My dad and I had an insightful conversation when I was eighteen. I started wearing glasses when I was in sixth grade, long before it was cool to wear the black frames and look all hipster. Every year my sight became increasingly worse, finally leveling off around age thirty. Frustrated and annoyed with the whole contacts, glasses, and back to contacts circus, I asked my dad if I could have some of my inheritance early to get LASIK eye surgery.
“I just can’t see that happening.” He responded.
Thanks Dad. Good one.
It’s been said that “without vision the people perish”. Nothing could be more true. It takes a great leader to blaze the trail by providing a compelling vision with absolute certainty of it’s fulfillment.
But news flash to the visionaries of this world: CULTURE eats vision for lunch.
“Culture eats vision for lunch.”
I’ve seen many an organization with an irresistible vision and a captivating story behind the vision. They get a great start and take off like a horse at the races. Their leaders are fearless, confident, and fully convinced that nothing can stop their mission because they have possess something so valuable and so unique that no one before has ever attained! They have…vision.
Quite frankly, I’m over it. Great vision isn’t everything. Culture is.
A great vision can never be carried out if the culture surrounding it is toxic. Fear, distrust, negativity, lack of buy-in, all research and no development, these are all characteristics of toxic culture.
What’s creates a toxic culture? Here are just a few thoughts on that…
Leaders Who Hide and Don’t Have Accountability
A great article by Employee Engagement Expert, Glenn Elliott, says it best. When prepping for an open forum with questions from all levels of his organization, he refused to read the questions before going live. “If you’ve nothing to hide, there’s nothing to rehearse.” So true. Everyone in the organization feels it when leaders hide what they do, won’t answer questions head-on, and don’t have accountability in place. Without proper accountability it is too easy for leaders to step out of influence and into dictatorship. Once that shift happens, the culture shifts, and not for the better. Once trust has been breached, team members won’t get behind the vision and the vision begins to perish as well as the people.
A System That Encourages Jockeying for Position
Do you shift your team members responsibilities because they complain about their boss, rather than nurturing a culture of honesty and openness? Small businesses fail in this area all the time. They lack a proper HR department so the head of the organization becomes the acting HR manager. Employees start going over their bosses heads to complain because where else would they go? Could we get back to the system where bosses and owners respond to those complaints by saying something like, “Have you talked to him/her about this matter? What was the result?”. Even better…why not bring the offender in the room IMMEDIATELY and get it out in the open? You’ll send the message that in this organization we care enough to confront, if you’re going to complain without seeking out that person first get ready to be humbled, and no…you cannot get a new position without going through the process of restoration and conflict resolution! Maybe I’m delusional but the opposite is worse. When team members realize they can complain in private and get what they want, a culture of manipulation and sideways jockeying begins. They think, “Wow, if I just go throw my boss under the bus I can get her job!” Wow. It’s the playground all over again.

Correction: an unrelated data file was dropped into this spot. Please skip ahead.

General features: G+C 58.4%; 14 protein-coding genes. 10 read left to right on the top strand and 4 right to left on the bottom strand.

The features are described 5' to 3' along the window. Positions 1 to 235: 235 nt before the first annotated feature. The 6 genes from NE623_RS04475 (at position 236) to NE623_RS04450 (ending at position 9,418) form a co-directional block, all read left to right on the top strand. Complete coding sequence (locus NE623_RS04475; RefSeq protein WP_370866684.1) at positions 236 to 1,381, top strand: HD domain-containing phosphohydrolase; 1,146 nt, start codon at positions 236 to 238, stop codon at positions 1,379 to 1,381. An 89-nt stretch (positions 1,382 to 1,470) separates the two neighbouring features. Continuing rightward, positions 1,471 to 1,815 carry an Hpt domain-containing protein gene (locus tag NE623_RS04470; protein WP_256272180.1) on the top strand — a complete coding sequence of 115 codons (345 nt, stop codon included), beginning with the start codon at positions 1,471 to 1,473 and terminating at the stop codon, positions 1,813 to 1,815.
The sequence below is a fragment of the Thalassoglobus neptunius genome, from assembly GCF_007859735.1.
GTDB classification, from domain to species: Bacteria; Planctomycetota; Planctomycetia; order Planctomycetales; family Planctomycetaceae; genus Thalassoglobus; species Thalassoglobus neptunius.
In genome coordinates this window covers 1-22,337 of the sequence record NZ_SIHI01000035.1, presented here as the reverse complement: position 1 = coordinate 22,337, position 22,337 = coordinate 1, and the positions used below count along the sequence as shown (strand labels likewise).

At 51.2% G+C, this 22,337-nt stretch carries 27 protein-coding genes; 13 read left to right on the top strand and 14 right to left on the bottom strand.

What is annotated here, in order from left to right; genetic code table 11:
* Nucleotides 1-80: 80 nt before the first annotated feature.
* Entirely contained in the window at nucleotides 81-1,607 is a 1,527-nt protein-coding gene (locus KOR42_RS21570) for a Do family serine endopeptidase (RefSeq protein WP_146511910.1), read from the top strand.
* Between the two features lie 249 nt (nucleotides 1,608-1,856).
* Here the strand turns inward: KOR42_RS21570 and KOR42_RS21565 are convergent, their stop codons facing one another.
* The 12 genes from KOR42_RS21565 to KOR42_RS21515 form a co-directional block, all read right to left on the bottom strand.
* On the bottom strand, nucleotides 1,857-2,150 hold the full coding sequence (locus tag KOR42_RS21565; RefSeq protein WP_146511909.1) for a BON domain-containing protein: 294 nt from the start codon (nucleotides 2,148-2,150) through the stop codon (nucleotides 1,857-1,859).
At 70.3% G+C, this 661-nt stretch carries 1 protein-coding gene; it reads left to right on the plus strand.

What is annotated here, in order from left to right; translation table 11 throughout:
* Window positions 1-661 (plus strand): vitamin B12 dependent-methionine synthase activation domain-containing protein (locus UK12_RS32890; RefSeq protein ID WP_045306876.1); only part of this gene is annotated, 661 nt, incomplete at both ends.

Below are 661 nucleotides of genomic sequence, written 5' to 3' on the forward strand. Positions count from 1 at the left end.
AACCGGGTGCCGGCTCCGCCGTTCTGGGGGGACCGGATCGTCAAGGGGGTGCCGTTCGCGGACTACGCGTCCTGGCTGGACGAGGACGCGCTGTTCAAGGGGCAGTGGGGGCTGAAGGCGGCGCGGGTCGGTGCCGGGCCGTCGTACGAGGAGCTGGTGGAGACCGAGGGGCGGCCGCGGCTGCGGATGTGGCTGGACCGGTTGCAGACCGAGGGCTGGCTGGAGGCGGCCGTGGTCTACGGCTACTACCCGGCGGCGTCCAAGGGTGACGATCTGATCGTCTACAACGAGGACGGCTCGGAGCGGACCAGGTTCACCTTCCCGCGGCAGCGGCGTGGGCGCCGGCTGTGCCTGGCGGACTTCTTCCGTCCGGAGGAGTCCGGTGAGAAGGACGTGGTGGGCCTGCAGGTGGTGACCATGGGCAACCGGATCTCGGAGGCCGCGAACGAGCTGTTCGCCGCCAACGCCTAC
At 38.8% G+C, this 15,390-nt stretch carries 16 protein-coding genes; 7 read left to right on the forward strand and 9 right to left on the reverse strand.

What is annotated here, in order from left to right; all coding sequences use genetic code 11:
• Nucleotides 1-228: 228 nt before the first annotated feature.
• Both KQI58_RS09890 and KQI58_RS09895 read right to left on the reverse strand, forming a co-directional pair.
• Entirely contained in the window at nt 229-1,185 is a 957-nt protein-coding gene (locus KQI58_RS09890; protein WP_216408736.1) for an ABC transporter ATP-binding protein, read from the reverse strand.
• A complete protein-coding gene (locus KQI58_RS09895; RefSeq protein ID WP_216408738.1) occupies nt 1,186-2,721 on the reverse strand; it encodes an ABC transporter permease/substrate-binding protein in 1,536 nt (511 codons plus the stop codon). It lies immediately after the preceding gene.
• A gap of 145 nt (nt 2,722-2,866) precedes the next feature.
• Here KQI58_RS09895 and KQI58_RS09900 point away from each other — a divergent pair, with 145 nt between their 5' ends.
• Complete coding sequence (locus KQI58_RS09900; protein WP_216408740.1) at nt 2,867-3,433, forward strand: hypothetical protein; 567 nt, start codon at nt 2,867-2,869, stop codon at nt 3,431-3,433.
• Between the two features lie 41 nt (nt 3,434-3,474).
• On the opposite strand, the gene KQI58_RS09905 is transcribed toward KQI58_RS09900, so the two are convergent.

A Sense of Entitlement
This one is especially difficult in non-profit organizations. Leaders often lead from a spirit of entitlement and convince themselves that because the work (or vision) is making a difference in people’s lives, team members should gives their lives to the mission no matter what they are asked to do and now matter how that ask is delivered to them. They problem is, people don’t buy into vision if they don’t buy into the leader.
“People don’t buy into vision if they don’t buy into the leader.”
Leadership takes meekness. Not weakness. Meekness. Strength under control.
It takes a great amount of strength to hold oneself accountable to those who are smarter, stronger, and wiser than you. But good leaders do it anyway.
It takes a great amount of inner humility to refuse to hide in order to save face. But good leaders do it anyway.
It takes a great amount of courage to require team members to confront their offenders face to face. But good leaders do it anyway.
It takes a great amount of meekness to value nurturing a successful culture that vision can flourish in rather than demanding that the vision be carried out by sheer, brute, force. But good leaders take the time do it anyway. Because vision, no matter how big, ultimately stalls out if there’s not a healthy culture or people to see it through.